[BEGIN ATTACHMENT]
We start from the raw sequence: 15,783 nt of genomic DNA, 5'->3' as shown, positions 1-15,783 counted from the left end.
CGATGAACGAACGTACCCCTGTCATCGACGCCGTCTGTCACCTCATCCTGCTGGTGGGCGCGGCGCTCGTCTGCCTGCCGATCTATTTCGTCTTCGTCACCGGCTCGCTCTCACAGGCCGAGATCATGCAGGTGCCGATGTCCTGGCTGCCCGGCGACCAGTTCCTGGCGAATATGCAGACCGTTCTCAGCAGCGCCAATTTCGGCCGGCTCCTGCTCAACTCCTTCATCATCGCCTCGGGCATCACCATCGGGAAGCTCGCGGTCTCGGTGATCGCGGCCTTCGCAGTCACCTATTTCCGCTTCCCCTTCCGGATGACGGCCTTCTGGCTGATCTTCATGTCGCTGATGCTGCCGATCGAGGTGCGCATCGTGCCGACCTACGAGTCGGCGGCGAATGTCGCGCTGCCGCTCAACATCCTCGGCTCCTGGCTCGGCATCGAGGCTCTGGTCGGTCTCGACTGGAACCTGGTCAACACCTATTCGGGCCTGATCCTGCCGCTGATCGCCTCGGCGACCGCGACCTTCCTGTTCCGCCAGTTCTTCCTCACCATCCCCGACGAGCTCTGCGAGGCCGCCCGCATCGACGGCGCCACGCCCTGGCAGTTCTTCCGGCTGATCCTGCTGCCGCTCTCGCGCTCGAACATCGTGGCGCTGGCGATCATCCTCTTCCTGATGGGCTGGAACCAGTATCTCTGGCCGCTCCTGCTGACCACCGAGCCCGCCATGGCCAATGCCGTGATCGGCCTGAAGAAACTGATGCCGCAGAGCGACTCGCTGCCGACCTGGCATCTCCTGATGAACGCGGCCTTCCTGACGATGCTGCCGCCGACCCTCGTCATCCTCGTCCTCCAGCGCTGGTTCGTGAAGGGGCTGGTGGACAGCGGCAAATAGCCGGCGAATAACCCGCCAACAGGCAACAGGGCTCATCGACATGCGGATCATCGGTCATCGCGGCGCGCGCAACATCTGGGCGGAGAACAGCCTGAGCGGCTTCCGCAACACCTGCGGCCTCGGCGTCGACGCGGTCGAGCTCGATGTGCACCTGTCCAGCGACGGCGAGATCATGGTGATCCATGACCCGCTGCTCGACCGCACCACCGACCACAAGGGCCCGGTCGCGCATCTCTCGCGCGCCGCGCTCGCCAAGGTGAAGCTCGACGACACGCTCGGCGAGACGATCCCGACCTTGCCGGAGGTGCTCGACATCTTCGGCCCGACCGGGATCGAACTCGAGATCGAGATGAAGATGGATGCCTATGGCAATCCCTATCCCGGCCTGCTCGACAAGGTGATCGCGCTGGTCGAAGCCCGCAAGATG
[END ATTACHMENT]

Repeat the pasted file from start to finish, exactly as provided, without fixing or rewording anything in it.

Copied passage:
We start from the raw sequence: 15,783 nt of genomic DNA, 5'->3' as shown, positions 1-15,783 counted from the left end.
CGATGAACGAACGTACCCCTGTCATCGACGCCGTCTGTCACCTCATCCTGCTGGTGGGCGCGGCGCTCGTCTGCCTGCCGATCTATTTCGTCTTCGTCACCGGCTCGCTCTCACAGGCCGAGATCATGCAGGTGCCGATGTCCTGGCTGCCCGGCGACCAGTTCCTGGCGAATATGCAGACCGTTCTCAGCAGCGCCAATTTCGGCCGGCTCCTGCTCAACTCCTTCATCATCGCCTCGGGCATCACCATCGGGAAGCTCGCGGTCTCGGTGATCGCGGCCTTCGCAGTCACCTATTTCCGCTTCCCCTTCCGGATGACGGCCTTCTGGCTGATCTTCATGTCGCTGATGCTGCCGATCGAGGTGCGCATCGTGCCGACCTACGAGTCGGCGGCGAATGTCGCGCTGCCGCTCAACATCCTCGGCTCCTGGCTCGGCATCGAGGCTCTGGTCGGTCTCGACTGGAACCTGGTCAACACCTATTCGGGCCTGATCCTGCCGCTGATCGCCTCGGCGACCGCGACCTTCCTGTTCCGCCAGTTCTTCCTCACCATCCCCGACGAGCTCTGCGAGGCCGCCCGCATCGACGGCGCCACGCCCTGGCAGTTCTTCCGGCTGATCCTGCTGCCGCTCTCGCGCTCGAACATCGTGGCGCTGGCGATCATCCTCTTCCTGATGGGCTGGAACCAGTATCTCTGGCCGCTCCTGCTGACCACCGAGCCCGCCATGGCCAATGCCGTGATCGGCCTGAAGAAACTGATGCCGCAGAGCGACTCGCTGCCGACCTGGCATCTCCTGATGAACGCGGCCTTCCTGACGATGCTGCCGCCGACCCTCGTCATCCTCGTCCTCCAGCGCTGGTTCGTGAAGGGGCTGGTGGACAGCGGCAAATAGCCGGCGAATAACCCGCCAACAGGCAACAGGGCTCATCGACATGCGGATCATCGGTCATCGCGGCGCGCGCAACATCTGGGCGGAGAACAGCCTGAGCGGCTTCCGCAACACCTGCGGCCTCGGCGTCGACGCGGTCGAGCTCGATGTGCACCTGTCCAGCGACGGCGAGATCATGGTGATCCATGACCCGCTGCTCGACCGCACCACCGACCACAAGGGCCCGGTCGCGCATCTCTCGCGCGCCGCGCTCGCCAAGGTGAAGCTCGACGACACGCTCGGCGAGACGATCCCGACCTTGCCGGAGGTGCTCGACATCTTCGGCCCGACCGGGATCGAACTCGAGATCGAGATGAAGATGGATGCCTATGGCAATCCCTATCCCGGCCTGCTCGACAAGGTGATCGCGCTGGTCGAAGCCCGCAAGATG